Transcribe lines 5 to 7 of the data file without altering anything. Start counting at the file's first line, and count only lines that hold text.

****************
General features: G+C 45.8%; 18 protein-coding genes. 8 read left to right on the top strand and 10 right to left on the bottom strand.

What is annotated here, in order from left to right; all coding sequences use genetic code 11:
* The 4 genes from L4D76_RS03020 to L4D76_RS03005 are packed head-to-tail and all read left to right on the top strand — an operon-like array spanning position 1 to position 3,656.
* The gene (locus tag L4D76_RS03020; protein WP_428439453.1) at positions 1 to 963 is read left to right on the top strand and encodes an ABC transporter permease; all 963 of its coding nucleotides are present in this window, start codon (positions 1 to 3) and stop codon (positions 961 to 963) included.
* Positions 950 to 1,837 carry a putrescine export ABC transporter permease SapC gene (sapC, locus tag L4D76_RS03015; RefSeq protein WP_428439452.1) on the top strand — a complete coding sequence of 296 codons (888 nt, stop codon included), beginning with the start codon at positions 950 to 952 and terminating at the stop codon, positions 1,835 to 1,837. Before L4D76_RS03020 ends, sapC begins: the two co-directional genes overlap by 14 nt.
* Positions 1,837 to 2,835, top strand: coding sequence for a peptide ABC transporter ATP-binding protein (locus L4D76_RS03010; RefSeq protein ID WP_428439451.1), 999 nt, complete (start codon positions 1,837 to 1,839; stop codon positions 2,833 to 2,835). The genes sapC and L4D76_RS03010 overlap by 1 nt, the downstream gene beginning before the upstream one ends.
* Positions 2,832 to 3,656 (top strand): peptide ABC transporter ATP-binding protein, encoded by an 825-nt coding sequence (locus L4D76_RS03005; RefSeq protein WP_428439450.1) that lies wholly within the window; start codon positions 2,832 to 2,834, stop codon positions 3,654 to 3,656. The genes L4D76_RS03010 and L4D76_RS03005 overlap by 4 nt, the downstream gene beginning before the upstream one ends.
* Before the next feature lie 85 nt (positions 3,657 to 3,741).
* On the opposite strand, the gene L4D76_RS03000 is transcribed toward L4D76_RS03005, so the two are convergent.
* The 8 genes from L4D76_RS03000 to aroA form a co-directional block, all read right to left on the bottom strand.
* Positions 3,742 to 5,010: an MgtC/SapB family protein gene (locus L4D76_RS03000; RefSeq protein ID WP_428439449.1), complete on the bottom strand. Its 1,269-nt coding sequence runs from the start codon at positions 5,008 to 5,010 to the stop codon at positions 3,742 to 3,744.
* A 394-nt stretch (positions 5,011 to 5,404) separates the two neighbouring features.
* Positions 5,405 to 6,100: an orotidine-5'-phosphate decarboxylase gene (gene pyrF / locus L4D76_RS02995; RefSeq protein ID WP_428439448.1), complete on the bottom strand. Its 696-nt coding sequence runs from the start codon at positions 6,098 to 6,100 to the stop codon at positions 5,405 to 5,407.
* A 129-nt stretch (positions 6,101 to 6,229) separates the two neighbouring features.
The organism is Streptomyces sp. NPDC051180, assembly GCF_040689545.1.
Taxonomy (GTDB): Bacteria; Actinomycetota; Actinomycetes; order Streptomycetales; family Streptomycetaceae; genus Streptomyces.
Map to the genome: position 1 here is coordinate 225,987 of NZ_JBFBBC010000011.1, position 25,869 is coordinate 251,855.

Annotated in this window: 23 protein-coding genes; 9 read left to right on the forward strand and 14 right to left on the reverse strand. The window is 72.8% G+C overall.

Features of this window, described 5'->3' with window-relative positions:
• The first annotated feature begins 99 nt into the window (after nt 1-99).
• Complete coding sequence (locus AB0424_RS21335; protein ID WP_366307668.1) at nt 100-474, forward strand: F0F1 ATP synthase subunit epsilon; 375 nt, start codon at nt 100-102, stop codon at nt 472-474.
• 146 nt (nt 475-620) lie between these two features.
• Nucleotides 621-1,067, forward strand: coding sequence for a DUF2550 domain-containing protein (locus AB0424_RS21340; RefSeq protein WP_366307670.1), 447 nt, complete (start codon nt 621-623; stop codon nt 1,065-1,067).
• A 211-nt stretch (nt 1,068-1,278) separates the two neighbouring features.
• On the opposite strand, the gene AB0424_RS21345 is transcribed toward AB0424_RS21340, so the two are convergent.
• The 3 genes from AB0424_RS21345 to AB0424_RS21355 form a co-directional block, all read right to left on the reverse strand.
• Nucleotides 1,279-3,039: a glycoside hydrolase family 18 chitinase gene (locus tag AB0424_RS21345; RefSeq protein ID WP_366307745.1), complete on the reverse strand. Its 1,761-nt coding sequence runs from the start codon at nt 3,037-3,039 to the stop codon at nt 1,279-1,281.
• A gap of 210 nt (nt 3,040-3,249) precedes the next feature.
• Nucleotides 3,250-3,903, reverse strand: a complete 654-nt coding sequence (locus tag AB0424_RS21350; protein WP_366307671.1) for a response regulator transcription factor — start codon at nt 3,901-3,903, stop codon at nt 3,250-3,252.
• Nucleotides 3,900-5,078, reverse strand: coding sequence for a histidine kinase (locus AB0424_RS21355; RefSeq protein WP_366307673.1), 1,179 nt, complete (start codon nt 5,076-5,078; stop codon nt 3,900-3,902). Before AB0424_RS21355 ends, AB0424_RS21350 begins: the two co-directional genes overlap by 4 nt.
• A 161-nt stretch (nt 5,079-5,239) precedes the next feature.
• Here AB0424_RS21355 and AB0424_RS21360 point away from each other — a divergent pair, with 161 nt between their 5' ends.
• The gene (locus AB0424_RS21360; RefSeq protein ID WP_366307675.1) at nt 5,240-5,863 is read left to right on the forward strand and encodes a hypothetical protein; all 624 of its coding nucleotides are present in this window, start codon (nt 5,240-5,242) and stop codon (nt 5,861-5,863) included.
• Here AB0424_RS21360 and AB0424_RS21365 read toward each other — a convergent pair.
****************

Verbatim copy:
* Positions 950 to 1,837 carry a putrescine export ABC transporter permease SapC gene (sapC, locus tag L4D76_RS03015; RefSeq protein WP_428439452.1) on the top strand — a complete coding sequence of 296 codons (888 nt, stop codon included), beginning with the start codon at positions 950 to 952 and terminating at the stop codon, positions 1,835 to 1,837. Before L4D76_RS03020 ends, sapC begins: the two co-directional genes overlap by 14 nt.
* Positions 1,837 to 2,835, top strand: coding sequence for a peptide ABC transporter ATP-binding protein (locus L4D76_RS03010; RefSeq protein ID WP_428439451.1), 999 nt, complete (start codon positions 1,837 to 1,839; stop codon positions 2,833 to 2,835). The genes sapC and L4D76_RS03010 overlap by 1 nt, the downstream gene beginning before the upstream one ends.
* Positions 2,832 to 3,656 (top strand): peptide ABC transporter ATP-binding protein, encoded by an 825-nt coding sequence (locus L4D76_RS03005; RefSeq protein WP_428439450.1) that lies wholly within the window; start codon positions 2,832 to 2,834, stop codon positions 3,654 to 3,656. The genes L4D76_RS03010 and L4D76_RS03005 overlap by 4 nt, the downstream gene beginning before the upstream one ends.